Maybe you have removed your child from school altogether because they fit an HLP profile that doesn’t work well in that environment? (PA105 Profiles of High Learning Potential Children) It could be that your child actually needs a “push” that they weren’t getting before, and you’re more able to provide it.

Are you worrying that they are missing out? Accept that it’s a mixed answer. You may not possess a chemistry lab at home but equally you’re not forced to operate within the constraints of a teaching  timetable. There are pros and cons with all schooling options.

You Didn’t Realise that Something was Wrong

Your child tells you that they got the best mark in class but shies away from mentioning that they were alone at break time, or that another child has pinched their bag for fun and that they had to chase them to retrieve it for the fourth time this week.

Accept that it is common to most parents that as your child gets older, they will be more inclined to ask for help locating an item and enquiring what’s for dinner than asking you to aid friendship dilemmas. Make sure that you always leave the door open to conversation for them, let them know that you are there to talk to when you become aware of a problem but don’t push the subject too hard. Model behaviour by being open about problems and work/friendships you have that aren’t going as well as you would like.

You Wish You Knew as Much as Them…

Sometimes it is hard to accept that your child has outgrown your knowledge. You’re stumped by differential equations, but your child usually knows how to do those. When they do find something challenging, you’re inevitably unable to discuss it with them, which leaves you feeling helpless and guilty that you can’t help.

Focus on your own strengths and bring those into your child’s education. It needn’t be academic – for example, soldering, emailing and packing shopping neatly are skills too! Or why not look on this as a growth moment for you and watch videos about a subject or ask them to teach you – often teaching someone is great revision for the person doing the teaching.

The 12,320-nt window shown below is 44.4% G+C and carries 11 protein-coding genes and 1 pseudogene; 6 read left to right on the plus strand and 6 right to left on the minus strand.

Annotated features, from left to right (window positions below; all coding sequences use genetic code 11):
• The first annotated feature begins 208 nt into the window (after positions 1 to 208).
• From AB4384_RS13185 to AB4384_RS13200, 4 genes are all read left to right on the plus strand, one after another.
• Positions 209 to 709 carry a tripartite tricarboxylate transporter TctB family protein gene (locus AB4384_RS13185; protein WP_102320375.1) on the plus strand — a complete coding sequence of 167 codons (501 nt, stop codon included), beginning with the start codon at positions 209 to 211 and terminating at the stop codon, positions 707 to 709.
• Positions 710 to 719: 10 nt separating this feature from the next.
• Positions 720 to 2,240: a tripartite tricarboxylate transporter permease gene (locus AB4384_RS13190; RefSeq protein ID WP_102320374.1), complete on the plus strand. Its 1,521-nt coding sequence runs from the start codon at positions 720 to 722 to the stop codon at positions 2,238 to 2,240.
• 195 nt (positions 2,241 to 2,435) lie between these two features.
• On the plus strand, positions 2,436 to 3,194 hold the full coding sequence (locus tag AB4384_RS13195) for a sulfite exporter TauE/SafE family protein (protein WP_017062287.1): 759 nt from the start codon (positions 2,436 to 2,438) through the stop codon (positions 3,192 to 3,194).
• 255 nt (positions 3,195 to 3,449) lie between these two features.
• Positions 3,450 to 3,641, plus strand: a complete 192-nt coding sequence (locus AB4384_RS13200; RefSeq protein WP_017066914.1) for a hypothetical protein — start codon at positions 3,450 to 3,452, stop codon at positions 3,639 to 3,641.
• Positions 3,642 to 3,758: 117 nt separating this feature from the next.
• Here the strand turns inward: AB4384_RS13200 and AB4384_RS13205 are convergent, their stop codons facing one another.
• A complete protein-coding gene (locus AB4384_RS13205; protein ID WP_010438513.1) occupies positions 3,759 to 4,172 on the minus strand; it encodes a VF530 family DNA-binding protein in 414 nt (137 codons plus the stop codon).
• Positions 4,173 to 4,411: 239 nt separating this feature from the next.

Know that Your Child Doesn’t Need you at Every School Event

Your child may beg you to attend every school assembly  or event because they depend on your reassurance or take pride in the fact that you are there. If your child tackles an event on their own, they’ll learn not to depend on you for confidence. Do you have second thoughts about whether you’re doing the right thing in booking their first solo school trip or camp away from home? Think positively about the possible independence gained, the fresh perspectives that the trip might bring and the resilience. They might not get the dormitory pals that they hoped for, but exciting trips usually make up for it.

Being selective about which events you do attend will also make the show or sports day extra special for you both. However, bear in mind that when your child reaches secondary school there will be much more emphasis on gaining independence and far fewer opportunities for you to be involved in what is going on in school, so make sure you get the balance right and enjoy those activities you can attend in primary school.

You Feel Guilty Because You’re Not Worrying!

Relax… life has its good moments and you’re entitled to enjoy them. Perhaps you’re one of those parents who can’t believe it when there’s a good spell in life: your child is happy in their learning environment, there are no problems with their friendships, and your own work-life balance is faring well.

If you think that everything is just too great and that there must be a problem somewhere, accept that it’s a relief not to be worried for once. At the same time keep in touch with the realities of your child’s day and show that you have empathy and are approachable if they want to talk. Being mindful that something may happen is better than worrying due to anticipating. If you live in the moment and enjoy some peace, you’ll be mentally or emotionally prepared to deal with it. The HLP world of your child demands that you deserve a rest!